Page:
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'Green' technology advances are on the program at SPIE Optics+Photonics

Remote sensing for climate, fire, aviation safety also featured

SPIE Optics+Photonics

BELLINGHAM, WA, USA - 28 July 2008 - Optics and photonics researchers and engineers working to meet the world's demands for sustainable energy, better predict weather patterns, monitor and understand climate impacts of wildfires, and develop safe uses for nanotechnology will share their latest work next month in San Diego, CA.

The event - the annual SPIE Optics+Photonics symposium - will draw 4,500 researchers and innovators from around the world to the San Diego Convention Center 10-14 August. Technical talks will run all five days of the event, and a free-admission exhibition of technologies and applications will run 12-14 August. Event sponsor SPIE is an international optics and photonics society advancing an interdisciplinary approach to the science and application of light.

Solar energy technologies and applications are the focus of one of four symposia, and will be highlighted in an all-conference plenary presentation by Richard King, director of the U.S. Department of Energy's Solar Decathlon. In the competition, 20 college and university teams design, build, and operate the most attractive and energy-efficient solar-powered house.

Talks in the Solar Energy technical conference sessions will cover technologies being researched for solar cells, concentrators, and other components for solar-power generation systems. Plenary speakers will discuss advances in efficiency and reliability of solar energy systems, conversion of solar energy to portable chemical fuels such as hydrogen, and other commercialization topics.

Presenters in conferences on Remote Sensing will talk about new capabilities for detecting fire and weather systems, and new technologies to increase airplane stability and improve the ability to avoid hazards. Plenary sessions will feature a report on new NASA and NOAA missions that will help address the challenges of climate change and NIST activities in climate-change research.

Technologies for assessing water resources and soil moisture and for analyzing changes in crops and forest vegetation will be presented in a conference on Remote Sensing and Modeling of Ecosystems for Sustainability. Conferences on atmospheric and environmental remote sensing also will cover new developments in collection of data gathered by satellites and other sources and its uses in modeling and other technologies.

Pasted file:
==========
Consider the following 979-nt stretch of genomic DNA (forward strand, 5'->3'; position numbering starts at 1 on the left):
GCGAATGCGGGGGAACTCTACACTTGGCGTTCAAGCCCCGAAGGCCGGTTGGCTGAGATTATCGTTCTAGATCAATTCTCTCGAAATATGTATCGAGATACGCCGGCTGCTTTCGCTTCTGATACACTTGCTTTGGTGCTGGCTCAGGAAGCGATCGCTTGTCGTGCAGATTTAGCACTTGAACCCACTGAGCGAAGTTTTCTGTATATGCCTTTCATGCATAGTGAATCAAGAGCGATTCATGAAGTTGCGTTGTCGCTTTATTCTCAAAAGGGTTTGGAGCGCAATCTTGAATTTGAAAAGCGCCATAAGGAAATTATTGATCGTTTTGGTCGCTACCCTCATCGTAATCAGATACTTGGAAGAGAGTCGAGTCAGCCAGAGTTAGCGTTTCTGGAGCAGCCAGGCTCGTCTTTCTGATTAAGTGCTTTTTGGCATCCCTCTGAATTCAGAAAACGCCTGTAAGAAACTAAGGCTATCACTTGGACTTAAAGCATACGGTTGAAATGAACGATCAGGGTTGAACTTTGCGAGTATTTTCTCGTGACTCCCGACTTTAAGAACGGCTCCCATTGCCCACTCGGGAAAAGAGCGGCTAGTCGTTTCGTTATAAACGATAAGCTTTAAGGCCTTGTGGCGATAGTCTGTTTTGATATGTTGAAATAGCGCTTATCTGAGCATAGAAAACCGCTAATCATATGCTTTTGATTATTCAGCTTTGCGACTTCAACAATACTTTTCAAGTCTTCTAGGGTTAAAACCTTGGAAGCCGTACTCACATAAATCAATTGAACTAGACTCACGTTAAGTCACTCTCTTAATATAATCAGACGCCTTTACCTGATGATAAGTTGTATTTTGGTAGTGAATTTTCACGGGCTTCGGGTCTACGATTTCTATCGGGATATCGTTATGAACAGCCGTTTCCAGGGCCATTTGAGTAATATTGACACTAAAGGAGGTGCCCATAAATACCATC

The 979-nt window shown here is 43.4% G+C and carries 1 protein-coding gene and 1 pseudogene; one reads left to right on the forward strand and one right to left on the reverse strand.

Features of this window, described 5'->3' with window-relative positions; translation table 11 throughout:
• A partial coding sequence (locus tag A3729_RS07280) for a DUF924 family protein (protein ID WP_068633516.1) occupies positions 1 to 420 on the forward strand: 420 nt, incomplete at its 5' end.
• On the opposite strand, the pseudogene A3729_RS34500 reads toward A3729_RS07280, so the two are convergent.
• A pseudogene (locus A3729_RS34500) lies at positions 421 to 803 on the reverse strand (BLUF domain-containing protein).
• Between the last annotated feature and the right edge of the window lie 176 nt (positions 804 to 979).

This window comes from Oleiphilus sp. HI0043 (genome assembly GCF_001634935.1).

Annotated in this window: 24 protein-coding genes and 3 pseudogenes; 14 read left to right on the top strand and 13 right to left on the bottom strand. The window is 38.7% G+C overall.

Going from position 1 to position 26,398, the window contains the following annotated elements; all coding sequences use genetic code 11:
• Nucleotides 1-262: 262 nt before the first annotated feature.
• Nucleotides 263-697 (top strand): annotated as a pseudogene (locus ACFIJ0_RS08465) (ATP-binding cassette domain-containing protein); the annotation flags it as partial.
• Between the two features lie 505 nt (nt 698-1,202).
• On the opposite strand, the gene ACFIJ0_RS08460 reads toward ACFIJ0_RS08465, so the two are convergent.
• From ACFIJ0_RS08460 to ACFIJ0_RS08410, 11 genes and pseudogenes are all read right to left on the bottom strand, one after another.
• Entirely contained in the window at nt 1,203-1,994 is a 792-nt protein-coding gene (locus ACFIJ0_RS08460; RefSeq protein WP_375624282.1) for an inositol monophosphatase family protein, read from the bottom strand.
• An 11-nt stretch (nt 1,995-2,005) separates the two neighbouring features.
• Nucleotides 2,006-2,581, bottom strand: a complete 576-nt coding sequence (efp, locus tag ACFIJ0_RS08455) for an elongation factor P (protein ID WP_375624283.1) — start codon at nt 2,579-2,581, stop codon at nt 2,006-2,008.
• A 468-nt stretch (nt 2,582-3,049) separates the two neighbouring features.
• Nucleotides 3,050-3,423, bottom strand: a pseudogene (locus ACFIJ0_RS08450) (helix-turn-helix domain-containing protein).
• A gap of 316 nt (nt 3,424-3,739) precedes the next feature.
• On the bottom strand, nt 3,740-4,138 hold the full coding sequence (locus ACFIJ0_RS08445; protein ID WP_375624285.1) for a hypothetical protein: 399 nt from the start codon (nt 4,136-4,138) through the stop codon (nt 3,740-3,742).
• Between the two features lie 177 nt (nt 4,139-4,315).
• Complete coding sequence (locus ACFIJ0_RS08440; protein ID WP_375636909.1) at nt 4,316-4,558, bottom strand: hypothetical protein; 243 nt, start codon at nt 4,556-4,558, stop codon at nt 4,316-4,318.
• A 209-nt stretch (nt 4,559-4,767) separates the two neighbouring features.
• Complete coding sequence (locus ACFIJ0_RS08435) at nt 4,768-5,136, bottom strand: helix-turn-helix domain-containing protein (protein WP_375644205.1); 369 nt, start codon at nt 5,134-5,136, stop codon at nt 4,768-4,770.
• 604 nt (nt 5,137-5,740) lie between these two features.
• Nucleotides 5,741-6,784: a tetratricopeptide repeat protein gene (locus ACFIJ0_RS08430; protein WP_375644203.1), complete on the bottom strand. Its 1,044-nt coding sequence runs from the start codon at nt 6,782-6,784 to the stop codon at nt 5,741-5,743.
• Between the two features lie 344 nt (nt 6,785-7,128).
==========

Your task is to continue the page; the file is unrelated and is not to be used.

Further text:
Featured speakers in sessions on Solid-State lighting and Organic Light-emitting Diodes (OLEDs) will look at trends and opportunities in the marketplace for new, more affordable lighting as well as in more efficient components in computers, television screens, and displays.

Nanoscience plenary and conference speakers will report on use of naturally occurring materials in fabrication of nanomaterials for tiny sensors and devices, as well as new applications in imaging, biosensing, and other areas. Conferences also will cover a wide range of nanoscience, nano-engineering, and photonics technologies enabling such potential applications of nanotechnology as more cost-effective cooling systems and insulation, and increased functionality of semiconductors.

Other technical events will include a lessons-learned conference titled "Optical Believe It or Not," a panel discussion on "Life in the Cosmos," and 58 professional education and professional development courses and workshops.

An exhibition presenting 280 exhibiting companies from approximately 20 countries will include optical fabricators, lens designers, software makers, optical fiber makers, optical test and measurement equipment builders, optical materials and substrates producers, and optical detector manufacturers.

Among them are many companies with components and systems for sustainable energy and lighting, including Newport Corp., Oerlikon Optics, Inc., and others.

A solar car featured in the exhibition hall will provide an example of experimental solar energy technology. The Viking XX car, built by students in Western Washington University's Vehicle Research Institute, won the 1990 two-person-class competition in the World Solar Challenge in Australia and the 1991 California Clean Air Race, and finished near the top in other competitions.

Western Washington University's Viking XX car

More than 2,800 papers will be presented in 72 conferences. Conference proceedings papers will be published online in the SPIE Digital Library beginning immediately after the meeting, as approved. For more information on the SPIE Digital Library, visit spie.org/x2836.xml or access the library at spiedl.org/.

For more information see the SPIE Optics+Photonics 2008 website, spie.org/x6689.xml.


About SPIE
SPIE is an international optics and photonics society founded in 1955 advancing light-based technologies. Serving the interests of its more than 188,000 active constituents representing 138 different countries, SPIE acts as a catalyst for collaboration among technical disciplines for information exchange, continuing education, publishing opportunities, patent precedent, and career and professional growth. As the organizer and sponsor of approximately 25 major conferences and education programs annually in North America, Europe, Asia, and the South Pacific, SPIE provides publishing, speaking, and learning opportunities on emerging technologies. For more information, visit SPIE.org.